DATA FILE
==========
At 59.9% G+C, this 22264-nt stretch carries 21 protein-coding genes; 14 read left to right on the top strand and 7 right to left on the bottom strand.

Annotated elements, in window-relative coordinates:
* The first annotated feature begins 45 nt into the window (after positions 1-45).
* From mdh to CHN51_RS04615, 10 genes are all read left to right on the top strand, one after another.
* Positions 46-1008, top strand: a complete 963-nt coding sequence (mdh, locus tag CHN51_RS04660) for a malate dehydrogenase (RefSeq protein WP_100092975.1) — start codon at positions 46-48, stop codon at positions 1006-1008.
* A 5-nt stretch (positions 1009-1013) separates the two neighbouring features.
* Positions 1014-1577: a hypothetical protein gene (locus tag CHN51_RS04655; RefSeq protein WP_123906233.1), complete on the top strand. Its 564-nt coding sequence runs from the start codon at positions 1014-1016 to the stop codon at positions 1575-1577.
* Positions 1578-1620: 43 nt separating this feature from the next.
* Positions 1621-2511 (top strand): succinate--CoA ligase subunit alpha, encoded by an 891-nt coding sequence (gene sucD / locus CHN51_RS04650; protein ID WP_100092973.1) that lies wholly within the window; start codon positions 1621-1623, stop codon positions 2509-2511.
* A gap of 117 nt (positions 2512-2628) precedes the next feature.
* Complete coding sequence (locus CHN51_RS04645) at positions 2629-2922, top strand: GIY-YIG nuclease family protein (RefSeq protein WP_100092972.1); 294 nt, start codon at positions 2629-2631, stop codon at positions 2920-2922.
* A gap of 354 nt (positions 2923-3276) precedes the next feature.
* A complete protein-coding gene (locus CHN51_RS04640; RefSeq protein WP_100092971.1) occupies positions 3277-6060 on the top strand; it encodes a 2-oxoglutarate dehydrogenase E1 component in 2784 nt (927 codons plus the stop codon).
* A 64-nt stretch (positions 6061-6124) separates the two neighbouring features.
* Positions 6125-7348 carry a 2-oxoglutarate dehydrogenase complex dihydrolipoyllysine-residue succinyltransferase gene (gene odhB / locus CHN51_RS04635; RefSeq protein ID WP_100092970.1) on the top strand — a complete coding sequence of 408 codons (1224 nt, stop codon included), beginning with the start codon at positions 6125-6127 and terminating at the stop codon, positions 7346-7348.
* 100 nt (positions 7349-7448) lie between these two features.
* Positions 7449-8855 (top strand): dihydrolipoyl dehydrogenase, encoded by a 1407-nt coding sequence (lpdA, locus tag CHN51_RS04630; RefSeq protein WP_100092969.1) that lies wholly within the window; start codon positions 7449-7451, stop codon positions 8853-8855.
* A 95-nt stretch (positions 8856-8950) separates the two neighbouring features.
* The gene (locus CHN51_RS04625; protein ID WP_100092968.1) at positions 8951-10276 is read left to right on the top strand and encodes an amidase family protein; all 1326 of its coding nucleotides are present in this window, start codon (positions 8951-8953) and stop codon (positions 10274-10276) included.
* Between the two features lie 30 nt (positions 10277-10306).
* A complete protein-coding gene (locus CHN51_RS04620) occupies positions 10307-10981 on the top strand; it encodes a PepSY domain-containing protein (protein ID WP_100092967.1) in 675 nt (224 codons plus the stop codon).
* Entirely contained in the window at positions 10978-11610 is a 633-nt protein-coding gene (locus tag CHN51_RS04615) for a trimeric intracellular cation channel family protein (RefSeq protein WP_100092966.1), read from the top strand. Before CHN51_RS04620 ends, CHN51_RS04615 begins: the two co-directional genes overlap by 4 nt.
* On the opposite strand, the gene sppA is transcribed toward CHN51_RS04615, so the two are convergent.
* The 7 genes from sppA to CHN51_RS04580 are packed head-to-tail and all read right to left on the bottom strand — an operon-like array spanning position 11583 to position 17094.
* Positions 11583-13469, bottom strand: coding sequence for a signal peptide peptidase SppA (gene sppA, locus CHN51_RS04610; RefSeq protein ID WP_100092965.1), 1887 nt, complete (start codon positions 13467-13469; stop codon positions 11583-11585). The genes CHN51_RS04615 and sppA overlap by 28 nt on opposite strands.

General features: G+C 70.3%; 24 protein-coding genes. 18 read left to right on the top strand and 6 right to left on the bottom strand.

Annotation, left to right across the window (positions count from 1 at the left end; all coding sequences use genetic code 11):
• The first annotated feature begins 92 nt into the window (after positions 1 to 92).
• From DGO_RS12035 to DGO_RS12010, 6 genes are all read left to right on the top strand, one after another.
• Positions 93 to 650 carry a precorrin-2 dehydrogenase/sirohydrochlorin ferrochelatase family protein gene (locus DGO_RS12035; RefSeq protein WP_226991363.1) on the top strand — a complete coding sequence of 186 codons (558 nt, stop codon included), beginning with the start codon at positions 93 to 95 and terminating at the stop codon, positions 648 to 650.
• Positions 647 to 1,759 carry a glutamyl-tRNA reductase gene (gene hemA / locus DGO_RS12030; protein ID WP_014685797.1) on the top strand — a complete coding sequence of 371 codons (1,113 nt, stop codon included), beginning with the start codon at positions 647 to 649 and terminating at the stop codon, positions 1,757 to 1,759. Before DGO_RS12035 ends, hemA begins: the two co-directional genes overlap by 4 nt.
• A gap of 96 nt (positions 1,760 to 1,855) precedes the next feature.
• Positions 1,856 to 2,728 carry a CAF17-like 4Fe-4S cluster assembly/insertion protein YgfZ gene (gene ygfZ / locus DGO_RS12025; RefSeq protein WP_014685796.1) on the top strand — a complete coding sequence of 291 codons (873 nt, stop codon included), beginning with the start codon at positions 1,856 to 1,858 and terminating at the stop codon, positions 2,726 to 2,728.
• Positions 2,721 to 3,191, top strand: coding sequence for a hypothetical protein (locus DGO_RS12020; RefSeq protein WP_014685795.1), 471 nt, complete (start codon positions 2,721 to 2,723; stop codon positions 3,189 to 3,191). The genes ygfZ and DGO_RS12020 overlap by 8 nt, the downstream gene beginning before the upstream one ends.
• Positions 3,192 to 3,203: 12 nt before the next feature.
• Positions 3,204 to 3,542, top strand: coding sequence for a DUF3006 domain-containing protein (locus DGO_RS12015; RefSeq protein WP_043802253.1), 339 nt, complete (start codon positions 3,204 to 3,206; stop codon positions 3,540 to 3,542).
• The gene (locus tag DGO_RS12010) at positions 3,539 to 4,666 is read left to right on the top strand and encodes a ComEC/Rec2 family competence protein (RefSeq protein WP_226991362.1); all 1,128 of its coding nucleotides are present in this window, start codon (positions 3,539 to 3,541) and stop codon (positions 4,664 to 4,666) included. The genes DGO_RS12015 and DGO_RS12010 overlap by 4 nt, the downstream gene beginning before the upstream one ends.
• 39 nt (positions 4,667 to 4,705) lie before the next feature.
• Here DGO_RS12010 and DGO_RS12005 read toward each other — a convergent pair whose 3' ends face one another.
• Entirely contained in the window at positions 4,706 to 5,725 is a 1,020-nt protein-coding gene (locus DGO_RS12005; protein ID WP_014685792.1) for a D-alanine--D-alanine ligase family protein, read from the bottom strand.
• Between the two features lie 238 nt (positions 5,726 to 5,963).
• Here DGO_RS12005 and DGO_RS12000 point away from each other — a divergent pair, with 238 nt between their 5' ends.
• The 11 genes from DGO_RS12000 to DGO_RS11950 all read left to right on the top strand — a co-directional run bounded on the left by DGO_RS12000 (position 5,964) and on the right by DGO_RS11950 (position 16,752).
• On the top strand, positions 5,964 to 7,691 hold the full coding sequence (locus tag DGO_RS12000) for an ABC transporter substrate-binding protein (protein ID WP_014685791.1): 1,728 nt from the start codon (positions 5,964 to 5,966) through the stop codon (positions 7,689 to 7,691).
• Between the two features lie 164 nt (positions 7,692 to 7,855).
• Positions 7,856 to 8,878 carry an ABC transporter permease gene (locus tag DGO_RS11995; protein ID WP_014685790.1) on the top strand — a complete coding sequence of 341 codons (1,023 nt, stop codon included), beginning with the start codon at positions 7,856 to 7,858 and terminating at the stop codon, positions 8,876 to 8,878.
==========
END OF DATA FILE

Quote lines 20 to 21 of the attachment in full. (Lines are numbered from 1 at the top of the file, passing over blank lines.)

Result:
* Between the two features lie 30 nt (positions 10277-10306).
* A complete protein-coding gene (locus CHN51_RS04620) occupies positions 10307-10981 on the top strand; it encodes a PepSY domain-containing protein (protein ID WP_100092967.1) in 675 nt (224 codons plus the stop codon).